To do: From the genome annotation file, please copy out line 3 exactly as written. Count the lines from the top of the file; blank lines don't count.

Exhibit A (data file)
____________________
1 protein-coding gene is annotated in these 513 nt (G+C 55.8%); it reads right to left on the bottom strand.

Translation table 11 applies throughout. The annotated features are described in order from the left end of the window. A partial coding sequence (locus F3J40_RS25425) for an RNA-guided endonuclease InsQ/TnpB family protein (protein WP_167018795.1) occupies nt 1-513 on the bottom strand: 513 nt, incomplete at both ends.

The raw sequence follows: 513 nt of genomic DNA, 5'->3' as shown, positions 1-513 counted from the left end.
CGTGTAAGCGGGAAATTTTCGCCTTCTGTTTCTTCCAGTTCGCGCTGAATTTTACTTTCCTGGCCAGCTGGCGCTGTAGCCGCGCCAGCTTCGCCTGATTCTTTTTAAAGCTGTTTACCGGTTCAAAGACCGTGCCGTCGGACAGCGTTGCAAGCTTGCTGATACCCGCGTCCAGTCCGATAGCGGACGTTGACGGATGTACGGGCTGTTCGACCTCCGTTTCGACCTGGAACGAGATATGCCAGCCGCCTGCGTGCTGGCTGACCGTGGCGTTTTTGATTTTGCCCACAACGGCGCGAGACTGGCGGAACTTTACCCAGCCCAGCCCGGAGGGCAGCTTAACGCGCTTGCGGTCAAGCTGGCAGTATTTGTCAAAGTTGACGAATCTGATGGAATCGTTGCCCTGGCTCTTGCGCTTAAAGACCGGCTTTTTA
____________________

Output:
The raw sequence follows: 513 nt of genomic DNA, 5'->3' as shown, positions 1-513 counted from the left end.